What Chole Bhature is to Punjab, Dal Baati Churma is to Rajasthan. A quintessential Rajasthani dish, this three-in-one treat (baked baati with spicy panchmel dal and sweet crumbly churma) is revered as much for its simplicity as for its delicious taste. While this culinary gem is famed for its wonderful taste, the fascinating story behind its origin is virtually unknown.
So how and where did Dal Baati Churma really originate? Many believe that the answer lies in the history of the kingdom of Mewar.
Baati (little doughballs made of wheat flour, ghee and milk) is believed to have originated during the time of Bappa Rawal – the founder of the kingdom of Mewar. Back then, the Rajputs were establishing their stronghold in the region and baati was their preferred war time meal.
It is believed that the Rajput soldiers would break the dough into chunks and leave it buried under thin layers of sand to bake under the sun. On their return from the battlefield, they world dig out the perfectly baked baatis that were then slathered with ghee and consumed with curd made from goat or camel milk.
It was later, when traders from the Gupta Empire settled in Mewar, that the combination of dal and baati became popular – panchmel dal was a much-loved favourite in the royal court of the Guptas. The panchmel dal is a simple and nuritious mix of five lentils – moong dal, chana dal, toor dal, masoor dal and urad dal – prepared with a fragrant tempering of cumin, cloves and other spices.
Churma, on the other hand, is believed to have been invented when a cook of Mewar’s Guhilot clan accidentally poured sugarcane juice into some baatis. Realising that it had made the baati softer, the women of the clan started dunking the battis in sweet water (made from sugarcane or jaggery) in an attempt to keep the baatis soft and fresh for their husbands. This eventually evolved into churma, a sweetened and cardamom-flavoured mix of crushed baati.
So, it was in desert kingdom of Mewar that this mouth-watering combination of sweet, spicy and bland bread originated. As the dish became popular throughout Rajasthan, each local dynasty added its own twist to the combination. And finally, with Akbar’s queen, Rani Jodha Bai, dal baati churma reached the Mughal court.
The royal chefs of the Mughal court created their own versions of the dish, giving rise to bafla and kheech. A softer variation of the baati, bafla is a baati that has been boiled before being baked. Kheech is a kind of traditional porridge (similar to daliya) made from whole wheat as well as bajra (pearl millet).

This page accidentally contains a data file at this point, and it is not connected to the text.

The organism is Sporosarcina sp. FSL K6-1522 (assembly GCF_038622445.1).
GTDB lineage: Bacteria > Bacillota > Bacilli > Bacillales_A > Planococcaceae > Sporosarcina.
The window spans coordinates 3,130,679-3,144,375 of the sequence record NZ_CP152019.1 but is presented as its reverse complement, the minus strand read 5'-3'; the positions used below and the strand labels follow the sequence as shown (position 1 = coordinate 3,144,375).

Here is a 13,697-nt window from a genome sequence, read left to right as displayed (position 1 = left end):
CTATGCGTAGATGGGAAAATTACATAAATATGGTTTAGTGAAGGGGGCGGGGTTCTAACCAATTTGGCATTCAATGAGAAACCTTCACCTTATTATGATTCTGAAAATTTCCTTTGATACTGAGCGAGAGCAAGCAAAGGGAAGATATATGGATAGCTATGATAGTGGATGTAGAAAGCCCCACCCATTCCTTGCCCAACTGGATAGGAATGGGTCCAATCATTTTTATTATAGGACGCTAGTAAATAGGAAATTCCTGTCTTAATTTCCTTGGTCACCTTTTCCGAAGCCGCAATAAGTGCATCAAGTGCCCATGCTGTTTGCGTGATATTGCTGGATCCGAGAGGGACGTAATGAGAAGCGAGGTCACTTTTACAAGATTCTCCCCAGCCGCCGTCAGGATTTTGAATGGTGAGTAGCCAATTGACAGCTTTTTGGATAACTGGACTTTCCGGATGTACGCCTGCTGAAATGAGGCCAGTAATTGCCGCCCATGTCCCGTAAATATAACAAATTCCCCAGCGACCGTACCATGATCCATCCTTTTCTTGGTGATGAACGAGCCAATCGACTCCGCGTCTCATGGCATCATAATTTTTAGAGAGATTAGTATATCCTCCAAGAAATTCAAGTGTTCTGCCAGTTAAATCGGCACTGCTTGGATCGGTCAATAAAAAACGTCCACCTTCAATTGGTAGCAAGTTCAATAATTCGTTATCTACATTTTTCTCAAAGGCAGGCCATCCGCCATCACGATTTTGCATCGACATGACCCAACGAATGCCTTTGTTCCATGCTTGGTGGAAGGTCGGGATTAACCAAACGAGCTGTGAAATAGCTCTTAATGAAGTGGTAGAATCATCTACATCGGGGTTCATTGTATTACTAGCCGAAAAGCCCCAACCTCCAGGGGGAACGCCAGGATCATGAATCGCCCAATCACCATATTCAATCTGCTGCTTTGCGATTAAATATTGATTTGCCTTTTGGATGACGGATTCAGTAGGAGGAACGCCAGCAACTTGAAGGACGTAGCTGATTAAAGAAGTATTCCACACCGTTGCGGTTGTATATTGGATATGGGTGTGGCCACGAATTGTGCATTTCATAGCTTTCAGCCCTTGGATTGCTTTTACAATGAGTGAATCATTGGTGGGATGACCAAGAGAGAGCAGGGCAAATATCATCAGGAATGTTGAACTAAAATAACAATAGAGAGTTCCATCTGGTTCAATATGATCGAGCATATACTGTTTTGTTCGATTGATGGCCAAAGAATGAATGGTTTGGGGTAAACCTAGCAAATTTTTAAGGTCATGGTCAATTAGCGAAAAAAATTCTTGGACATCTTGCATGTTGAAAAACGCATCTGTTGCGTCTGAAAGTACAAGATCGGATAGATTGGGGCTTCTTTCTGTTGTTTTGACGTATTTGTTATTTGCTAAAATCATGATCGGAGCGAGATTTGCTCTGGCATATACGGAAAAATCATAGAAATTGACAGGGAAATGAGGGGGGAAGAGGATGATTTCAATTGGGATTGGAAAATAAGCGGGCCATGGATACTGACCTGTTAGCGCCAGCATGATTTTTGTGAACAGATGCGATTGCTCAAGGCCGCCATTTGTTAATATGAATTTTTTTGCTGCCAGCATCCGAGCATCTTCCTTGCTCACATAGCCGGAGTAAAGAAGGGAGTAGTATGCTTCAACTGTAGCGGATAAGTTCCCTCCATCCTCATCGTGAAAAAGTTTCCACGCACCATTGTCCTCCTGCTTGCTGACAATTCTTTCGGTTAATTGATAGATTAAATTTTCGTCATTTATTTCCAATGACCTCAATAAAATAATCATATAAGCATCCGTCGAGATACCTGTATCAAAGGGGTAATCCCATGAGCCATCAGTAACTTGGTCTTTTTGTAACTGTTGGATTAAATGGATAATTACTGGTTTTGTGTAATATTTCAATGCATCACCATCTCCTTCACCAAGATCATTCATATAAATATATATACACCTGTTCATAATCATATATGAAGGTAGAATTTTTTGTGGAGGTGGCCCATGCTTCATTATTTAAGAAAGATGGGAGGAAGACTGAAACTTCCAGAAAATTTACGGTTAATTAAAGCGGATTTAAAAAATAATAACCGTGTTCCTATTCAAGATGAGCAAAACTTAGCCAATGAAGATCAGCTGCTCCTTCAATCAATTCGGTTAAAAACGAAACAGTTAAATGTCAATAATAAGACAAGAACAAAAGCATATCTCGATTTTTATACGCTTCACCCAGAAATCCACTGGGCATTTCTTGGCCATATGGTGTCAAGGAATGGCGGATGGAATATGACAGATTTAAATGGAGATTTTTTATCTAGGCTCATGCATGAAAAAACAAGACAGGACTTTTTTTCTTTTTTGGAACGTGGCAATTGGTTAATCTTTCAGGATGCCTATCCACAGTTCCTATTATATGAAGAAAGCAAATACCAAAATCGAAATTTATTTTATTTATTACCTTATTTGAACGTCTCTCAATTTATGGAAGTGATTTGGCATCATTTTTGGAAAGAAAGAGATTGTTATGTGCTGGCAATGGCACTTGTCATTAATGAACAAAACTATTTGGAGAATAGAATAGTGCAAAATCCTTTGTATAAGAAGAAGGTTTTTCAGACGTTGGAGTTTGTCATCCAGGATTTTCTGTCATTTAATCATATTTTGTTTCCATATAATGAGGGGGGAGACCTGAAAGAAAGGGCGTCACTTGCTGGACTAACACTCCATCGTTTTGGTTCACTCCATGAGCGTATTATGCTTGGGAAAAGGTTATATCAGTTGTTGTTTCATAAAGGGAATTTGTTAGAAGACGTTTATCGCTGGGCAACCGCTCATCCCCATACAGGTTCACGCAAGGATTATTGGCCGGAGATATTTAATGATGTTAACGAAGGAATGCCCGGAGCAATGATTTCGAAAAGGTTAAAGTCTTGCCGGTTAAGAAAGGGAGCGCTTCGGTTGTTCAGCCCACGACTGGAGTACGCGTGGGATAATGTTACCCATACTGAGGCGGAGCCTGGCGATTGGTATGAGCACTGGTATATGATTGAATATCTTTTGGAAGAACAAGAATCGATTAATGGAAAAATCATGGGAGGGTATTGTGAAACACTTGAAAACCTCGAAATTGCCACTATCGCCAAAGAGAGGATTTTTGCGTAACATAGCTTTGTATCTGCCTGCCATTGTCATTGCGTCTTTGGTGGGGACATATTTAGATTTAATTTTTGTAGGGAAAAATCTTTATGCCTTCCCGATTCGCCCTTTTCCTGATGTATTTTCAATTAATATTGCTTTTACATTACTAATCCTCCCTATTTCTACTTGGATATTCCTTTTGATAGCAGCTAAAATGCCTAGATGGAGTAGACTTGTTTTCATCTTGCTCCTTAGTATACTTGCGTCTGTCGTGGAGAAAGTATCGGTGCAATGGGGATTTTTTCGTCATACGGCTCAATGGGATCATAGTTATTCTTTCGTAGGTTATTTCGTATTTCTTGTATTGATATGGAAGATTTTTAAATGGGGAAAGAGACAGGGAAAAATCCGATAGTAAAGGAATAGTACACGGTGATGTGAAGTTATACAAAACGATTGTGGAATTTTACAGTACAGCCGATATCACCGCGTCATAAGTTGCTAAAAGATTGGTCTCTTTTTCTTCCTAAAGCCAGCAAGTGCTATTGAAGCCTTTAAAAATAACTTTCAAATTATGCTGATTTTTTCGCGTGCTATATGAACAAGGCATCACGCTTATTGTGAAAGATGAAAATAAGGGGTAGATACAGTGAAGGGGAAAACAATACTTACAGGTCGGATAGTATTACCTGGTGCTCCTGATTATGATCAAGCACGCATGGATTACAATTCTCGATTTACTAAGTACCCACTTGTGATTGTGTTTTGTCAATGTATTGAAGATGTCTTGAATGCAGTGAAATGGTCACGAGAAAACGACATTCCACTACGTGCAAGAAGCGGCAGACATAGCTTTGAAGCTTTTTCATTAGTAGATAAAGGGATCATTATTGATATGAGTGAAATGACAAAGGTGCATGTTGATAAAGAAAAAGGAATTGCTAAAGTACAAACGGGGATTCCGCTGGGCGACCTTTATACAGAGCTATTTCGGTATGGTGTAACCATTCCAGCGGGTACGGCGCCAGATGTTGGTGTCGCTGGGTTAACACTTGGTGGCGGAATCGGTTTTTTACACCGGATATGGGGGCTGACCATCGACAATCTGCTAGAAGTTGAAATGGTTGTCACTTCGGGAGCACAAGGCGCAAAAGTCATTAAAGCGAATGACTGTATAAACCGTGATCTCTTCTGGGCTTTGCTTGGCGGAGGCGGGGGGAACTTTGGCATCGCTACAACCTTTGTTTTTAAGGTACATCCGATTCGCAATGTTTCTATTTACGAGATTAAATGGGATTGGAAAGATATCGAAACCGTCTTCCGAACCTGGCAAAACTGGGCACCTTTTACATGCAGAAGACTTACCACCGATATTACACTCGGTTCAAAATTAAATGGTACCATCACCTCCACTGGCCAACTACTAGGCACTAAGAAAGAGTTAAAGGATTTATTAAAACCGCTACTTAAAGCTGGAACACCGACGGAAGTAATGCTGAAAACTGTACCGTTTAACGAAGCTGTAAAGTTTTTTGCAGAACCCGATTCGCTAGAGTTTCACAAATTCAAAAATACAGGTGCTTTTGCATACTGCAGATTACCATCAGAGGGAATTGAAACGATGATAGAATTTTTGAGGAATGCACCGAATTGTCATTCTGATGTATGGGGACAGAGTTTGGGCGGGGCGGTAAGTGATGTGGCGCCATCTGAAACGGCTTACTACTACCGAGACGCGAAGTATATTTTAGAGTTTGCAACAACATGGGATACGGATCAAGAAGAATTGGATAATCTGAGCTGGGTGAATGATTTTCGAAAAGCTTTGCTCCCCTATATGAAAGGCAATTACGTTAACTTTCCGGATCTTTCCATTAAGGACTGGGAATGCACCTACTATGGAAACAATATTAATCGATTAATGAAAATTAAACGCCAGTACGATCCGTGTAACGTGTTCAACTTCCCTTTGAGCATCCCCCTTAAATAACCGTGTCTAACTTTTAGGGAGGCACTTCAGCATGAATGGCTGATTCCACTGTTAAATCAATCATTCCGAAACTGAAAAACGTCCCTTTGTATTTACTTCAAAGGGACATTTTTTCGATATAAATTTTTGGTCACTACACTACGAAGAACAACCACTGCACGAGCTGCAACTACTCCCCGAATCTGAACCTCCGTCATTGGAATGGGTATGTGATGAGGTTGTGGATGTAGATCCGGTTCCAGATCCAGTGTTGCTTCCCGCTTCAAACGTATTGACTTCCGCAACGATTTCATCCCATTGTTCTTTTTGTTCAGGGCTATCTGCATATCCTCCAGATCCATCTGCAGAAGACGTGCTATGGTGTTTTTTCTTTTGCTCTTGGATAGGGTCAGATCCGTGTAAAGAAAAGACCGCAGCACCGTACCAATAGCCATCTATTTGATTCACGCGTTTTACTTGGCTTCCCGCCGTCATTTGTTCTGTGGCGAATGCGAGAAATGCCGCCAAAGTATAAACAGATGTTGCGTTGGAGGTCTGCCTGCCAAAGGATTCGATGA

There is a famous folk legend associated with kheech in Rajasthan. This it how it goes:
After being attacked by Rana Kumbha of Mewar, Rao Jodha (the founder of Jodhpur) was fleeing from Chittor when he stopped at a farmer’s house for food. He was served some freshly prepared traditional kheech by the farmer’s wife who was unaware of her guest’s royal identity. A hungry Rao Jodha put his finger right in the centre of the piping hot bowl, burning his fingers. Having witnessed this, the farmer’s wife chided,
“You are making the same mistake as our king (Rao Jodha). Kheech is hottest in the centre and coolest at the edge. So one should eat from there.”
It is believed that this is what prompted the King to stop worrying about recovering the central fort of Mandore and focus his attention on outlying forts, which he managed to win with ease. He later won back Mandore too.
Interestingly, at the time when baati was becoming increasingly popular in Rajasthani courts, another similar culinary gem was evolving in another part of the country. A specialty of the Bihari cuisine, litti was a staple dish in the Magadhan court for a long time.
Much like baati, litti needed very less water and could be baked in the sun without any utensils. It even had similar ingredients – it is made of wheat, ghee and water. However it is softer than baati and has deliciously spicy filling of sattu, a mixture of ground pulses and cereals
While litti was traditionally served with chokha (charred brinjals cooked with tomatoes, mashed potatoes, green chillies and onions), the combinations underwent many changes as each new ruler of the region had his own preferences. In Mughal court, litti was served with shorbas (rich creamy soups) and payas (a slow cooked spicy broth), while the Britishers preferred it with curry. However, it is the classic combination of litti chokha (believed to be a favourite of Rani Laxmi Bai) that has survived over the ages and that still fascinates foodies across the country.
Both litti chokha and dal baati churma are deceptively delicious. Keeping in mind their surprisingly similar appearance and taste, these two can perhaps be called culinary cousins, with litti being the spicier one!
Now that you know the fascinating history of Dal Baati Churma, don’t forget to try this delightful dish in its hometown, Rajasthan!
To make at home, get the recipe of Dal Baati Churma here.
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